In the '80s, we didn't need to know what motivated cinematic bullies. Johnny Lawrence was a jerk who broke Ali's boombox and beat up Daniel with his cronies for fun and sport. John Kreese (Martin Kove) was a military veteran turned evil sensei with a seemingly personal vendetta against Mr. Miyagi. Biff Tannen threatened to beat up George McFly in Back to the Future if he didn't do his homework assignments. It seems like the Russians were always nefarious as a result of the Cold War tensions. I could go on and on. But now thanks to Cobra Kai, we have more insight into at least why Johnny and Kreese acted the way they did. Kreese's past was darker than night and Johnny didn't have a happy home life, nor was he the spoiled prick he seemed.

I loved seeing the reverse side of things from Johnny's perspective. Ironically, it turns out he is the badass character with the heart of gold that I always admired about Macchio in The Outsiders. Daniel really did come sweeping in on Johnny's home turf, disrupting his love life and practically making a mockery of his passion for karate by winning the All Valley Karate Tournament as a beginner with like a month of training. He also acted like an ass at the Halloween party, prompting the actions of the skeleton crew. In the present, Daniel continues to make a mockery of karate by using it as a cheap sales gimmick to sell used cars, while Johnny continues to hone his craft and has noble ambitions of being a sensei and passing on these defense skills to others.

Cobra Kai is the ultimate story of redemption. Out of all the series I've recently binged, Johnny has had the most satisfying character arc. At the series' start, he's a bit of a washed-up loser, drinking booze in the parking lot of a 7-11 and completely ignoring his responsibilities as a father. All Johnny cares about are fast cars, beer, heavy metal, and women. But by the end of the third season, he's tried to make up for his past mistakes by being a mentor to Miguel (Xolo Mariduena) and other kids who get bullied by teaching them how to fight back. He also spends time trying to patch things up with his son Robby (Tanner Buchanan). Inadvertently, he also tries to redeem himself with both Daniel and even Ali in a surprisingly touching mini-reunion at Christmas.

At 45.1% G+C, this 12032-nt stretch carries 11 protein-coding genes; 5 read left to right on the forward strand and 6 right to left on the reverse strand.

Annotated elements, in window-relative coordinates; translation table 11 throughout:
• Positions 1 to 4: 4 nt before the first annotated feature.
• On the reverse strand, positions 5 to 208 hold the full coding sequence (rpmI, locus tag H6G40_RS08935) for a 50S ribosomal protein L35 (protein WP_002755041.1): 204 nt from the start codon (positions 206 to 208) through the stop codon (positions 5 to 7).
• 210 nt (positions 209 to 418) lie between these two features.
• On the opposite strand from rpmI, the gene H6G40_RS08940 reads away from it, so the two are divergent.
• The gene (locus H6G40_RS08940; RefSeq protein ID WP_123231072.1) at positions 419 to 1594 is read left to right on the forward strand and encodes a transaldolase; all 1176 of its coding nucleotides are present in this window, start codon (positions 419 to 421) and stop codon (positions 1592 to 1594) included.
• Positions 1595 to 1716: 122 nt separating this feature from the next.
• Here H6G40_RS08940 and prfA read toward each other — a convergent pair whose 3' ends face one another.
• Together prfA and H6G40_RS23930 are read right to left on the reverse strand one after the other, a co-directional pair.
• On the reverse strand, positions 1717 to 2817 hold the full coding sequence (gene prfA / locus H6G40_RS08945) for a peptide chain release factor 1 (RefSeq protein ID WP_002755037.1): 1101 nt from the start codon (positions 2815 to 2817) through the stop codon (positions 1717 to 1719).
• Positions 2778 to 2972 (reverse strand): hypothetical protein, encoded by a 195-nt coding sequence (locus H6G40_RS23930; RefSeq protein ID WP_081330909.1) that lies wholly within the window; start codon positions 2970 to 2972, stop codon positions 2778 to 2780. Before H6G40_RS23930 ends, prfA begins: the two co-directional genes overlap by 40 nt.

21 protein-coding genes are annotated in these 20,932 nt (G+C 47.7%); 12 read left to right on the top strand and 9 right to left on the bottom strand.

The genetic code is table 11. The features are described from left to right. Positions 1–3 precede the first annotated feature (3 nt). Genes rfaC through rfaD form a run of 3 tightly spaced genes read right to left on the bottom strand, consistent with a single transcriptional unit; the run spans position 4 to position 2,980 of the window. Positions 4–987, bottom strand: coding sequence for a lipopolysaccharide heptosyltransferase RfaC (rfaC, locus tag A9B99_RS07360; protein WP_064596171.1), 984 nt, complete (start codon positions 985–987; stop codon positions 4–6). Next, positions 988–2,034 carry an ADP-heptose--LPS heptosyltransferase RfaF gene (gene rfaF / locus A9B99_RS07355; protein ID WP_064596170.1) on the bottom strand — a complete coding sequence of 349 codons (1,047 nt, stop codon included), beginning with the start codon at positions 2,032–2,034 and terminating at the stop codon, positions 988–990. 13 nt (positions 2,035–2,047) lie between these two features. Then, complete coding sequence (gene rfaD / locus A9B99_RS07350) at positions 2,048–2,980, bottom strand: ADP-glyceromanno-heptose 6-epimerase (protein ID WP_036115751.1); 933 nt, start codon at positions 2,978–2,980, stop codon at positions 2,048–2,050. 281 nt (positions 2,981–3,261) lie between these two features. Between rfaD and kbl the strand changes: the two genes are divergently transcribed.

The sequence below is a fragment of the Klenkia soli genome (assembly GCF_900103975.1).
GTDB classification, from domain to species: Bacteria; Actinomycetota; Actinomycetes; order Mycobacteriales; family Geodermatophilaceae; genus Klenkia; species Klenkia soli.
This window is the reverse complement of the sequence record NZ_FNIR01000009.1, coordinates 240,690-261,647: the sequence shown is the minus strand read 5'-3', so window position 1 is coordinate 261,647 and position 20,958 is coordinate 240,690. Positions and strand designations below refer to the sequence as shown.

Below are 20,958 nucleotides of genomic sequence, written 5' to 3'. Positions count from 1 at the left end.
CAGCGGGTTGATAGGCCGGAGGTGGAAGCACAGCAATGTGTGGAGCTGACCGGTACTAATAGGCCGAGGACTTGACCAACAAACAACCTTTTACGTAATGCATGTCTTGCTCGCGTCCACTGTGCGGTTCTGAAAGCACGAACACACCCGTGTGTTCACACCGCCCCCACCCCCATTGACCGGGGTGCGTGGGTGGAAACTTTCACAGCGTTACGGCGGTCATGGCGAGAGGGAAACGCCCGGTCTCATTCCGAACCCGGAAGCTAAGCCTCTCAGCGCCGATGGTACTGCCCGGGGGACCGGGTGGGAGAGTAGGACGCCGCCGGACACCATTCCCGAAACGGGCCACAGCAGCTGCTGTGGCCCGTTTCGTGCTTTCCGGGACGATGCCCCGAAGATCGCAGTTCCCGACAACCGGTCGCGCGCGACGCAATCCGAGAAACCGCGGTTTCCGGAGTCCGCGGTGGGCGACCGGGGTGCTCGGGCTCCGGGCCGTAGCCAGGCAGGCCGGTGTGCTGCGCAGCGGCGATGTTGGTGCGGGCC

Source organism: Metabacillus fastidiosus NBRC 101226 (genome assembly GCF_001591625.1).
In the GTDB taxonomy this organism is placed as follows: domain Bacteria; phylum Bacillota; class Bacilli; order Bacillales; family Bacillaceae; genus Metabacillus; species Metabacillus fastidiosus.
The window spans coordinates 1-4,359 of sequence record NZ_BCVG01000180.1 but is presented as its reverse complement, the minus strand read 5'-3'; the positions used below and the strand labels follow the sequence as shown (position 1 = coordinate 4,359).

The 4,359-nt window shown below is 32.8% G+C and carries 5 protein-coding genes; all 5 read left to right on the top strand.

By now, Johnny realizes he was a pawn in Kreese's twisted mind games. When Kreese returns to town and inserts himself into the newly resurrected Cobra Kai dojo, he continues to mess with impressionable minds behind Johnny's back. Unfortunately, Johnny is too late on the uptake to prevent the drama and disruption this causes in the community. By the series' end, it becomes clear that Johnny and Daniel must join forces to fight the evil that is Kreese, as they all prepare their dojos for another All Valley Karate Tournament and the inevitable return of Terry Silver (Thomas Ian Griffith) from the franchise's third movie.